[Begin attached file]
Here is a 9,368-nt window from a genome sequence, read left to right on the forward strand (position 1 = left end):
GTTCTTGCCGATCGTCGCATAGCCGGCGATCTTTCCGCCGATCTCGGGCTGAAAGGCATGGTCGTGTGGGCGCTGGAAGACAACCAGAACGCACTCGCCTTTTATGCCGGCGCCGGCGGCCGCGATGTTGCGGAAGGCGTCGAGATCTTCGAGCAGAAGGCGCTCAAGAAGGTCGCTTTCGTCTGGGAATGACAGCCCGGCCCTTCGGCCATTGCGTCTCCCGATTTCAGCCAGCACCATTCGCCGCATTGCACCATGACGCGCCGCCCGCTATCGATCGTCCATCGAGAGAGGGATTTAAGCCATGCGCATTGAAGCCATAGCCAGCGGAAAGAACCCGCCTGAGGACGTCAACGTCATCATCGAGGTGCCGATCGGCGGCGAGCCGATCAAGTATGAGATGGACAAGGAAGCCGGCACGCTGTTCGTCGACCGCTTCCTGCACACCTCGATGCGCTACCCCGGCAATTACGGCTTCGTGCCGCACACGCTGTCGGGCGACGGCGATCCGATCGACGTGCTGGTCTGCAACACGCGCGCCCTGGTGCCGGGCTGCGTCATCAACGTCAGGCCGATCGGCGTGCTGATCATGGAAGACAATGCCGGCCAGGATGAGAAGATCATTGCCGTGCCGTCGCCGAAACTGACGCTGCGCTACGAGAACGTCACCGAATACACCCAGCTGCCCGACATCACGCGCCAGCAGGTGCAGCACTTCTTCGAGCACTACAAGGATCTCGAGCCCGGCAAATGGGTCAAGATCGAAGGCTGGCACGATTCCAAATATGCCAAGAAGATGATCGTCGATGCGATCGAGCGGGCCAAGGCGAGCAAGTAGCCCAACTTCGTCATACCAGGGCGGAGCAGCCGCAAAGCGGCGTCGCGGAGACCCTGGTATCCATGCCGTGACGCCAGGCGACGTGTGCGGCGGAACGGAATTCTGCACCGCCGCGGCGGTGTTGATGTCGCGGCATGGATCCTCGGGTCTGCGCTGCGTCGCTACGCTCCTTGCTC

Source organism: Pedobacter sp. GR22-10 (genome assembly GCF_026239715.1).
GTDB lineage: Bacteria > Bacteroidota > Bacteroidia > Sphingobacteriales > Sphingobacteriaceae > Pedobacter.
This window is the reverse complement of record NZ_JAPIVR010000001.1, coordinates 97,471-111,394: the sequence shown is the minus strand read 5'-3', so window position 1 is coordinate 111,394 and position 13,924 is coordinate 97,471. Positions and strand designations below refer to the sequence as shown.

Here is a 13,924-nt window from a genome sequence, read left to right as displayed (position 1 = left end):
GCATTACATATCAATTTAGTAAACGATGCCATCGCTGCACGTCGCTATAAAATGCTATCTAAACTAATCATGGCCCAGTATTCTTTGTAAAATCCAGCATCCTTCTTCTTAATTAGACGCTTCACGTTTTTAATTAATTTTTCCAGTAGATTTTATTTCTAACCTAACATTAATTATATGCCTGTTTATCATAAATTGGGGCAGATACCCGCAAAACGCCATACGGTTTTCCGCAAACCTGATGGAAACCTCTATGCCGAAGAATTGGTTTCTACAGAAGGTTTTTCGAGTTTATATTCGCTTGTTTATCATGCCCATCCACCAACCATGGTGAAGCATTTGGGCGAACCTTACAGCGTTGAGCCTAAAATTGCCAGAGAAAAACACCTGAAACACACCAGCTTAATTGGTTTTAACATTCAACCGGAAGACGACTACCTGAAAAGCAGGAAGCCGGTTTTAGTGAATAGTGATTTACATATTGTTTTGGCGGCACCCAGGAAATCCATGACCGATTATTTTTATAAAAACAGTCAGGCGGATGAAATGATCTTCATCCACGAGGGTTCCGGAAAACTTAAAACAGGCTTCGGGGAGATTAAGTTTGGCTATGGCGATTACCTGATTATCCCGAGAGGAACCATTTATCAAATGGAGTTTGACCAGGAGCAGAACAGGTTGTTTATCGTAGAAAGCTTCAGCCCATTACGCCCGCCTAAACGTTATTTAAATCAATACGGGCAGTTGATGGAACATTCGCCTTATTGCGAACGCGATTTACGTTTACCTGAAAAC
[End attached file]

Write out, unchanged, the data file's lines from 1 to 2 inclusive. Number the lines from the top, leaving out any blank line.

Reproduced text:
Here is a 9,368-nt window from a genome sequence, read left to right on the forward strand (position 1 = left end):
GTTCTTGCCGATCGTCGCATAGCCGGCGATCTTTCCGCCGATCTCGGGCTGAAAGGCATGGTCGTGTGGGCGCTGGAAGACAACCAGAACGCACTCGCCTTTTATGCCGGCGCCGGCGGCCGCGATGTTGCGGAAGGCGTCGAGATCTTCGAGCAGAAGGCGCTCAAGAAGGTCGCTTTCGTCTGGGAATGACAGCCCGGCCCTTCGGCCATTGCGTCTCCCGATTTCAGCCAGCACCATTCGCCGCATTGCACCATGACGCGCCGCCCGCTATCGATCGTCCATCGAGAGAGGGATTTAAGCCATGCGCATTGAAGCCATAGCCAGCGGAAAGAACCCGCCTGAGGACGTCAACGTCATCATCGAGGTGCCGATCGGCGGCGAGCCGATCAAGTATGAGATGGACAAGGAAGCCGGCACGCTGTTCGTCGACCGCTTCCTGCACACCTCGATGCGCTACCCCGGCAATTACGGCTTCGTGCCGCACACGCTGTCGGGCGACGGCGATCCGATCGACGTGCTGGTCTGCAACACGCGCGCCCTGGTGCCGGGCTGCGTCATCAACGTCAGGCCGATCGGCGTGCTGATCATGGAAGACAATGCCGGCCAGGATGAGAAGATCATTGCCGTGCCGTCGCCGAAACTGACGCTGCGCTACGAGAACGTCACCGAATACACCCAGCTGCCCGACATCACGCGCCAGCAGGTGCAGCACTTCTTCGAGCACTACAAGGATCTCGAGCCCGGCAAATGGGTCAAGATCGAAGGCTGGCACGATTCCAAATATGCCAAGAAGATGATCGTCGATGCGATCGAGCGGGCCAAGGCGAGCAAGTAGCCCAACTTCGTCATACCAGGGCGGAGCAGCCGCAAAGCGGCGTCGCGGAGACCCTGGTATCCATGCCGTGACGCCAGGCGACGTGTGCGGCGGAACGGAATTCTGCACCGCCGCGGCGGTGTTGATGTCGCGGCATGGATCCTCGGGTCTGCGCTGCGTCGCTACGCTCCTTGCTC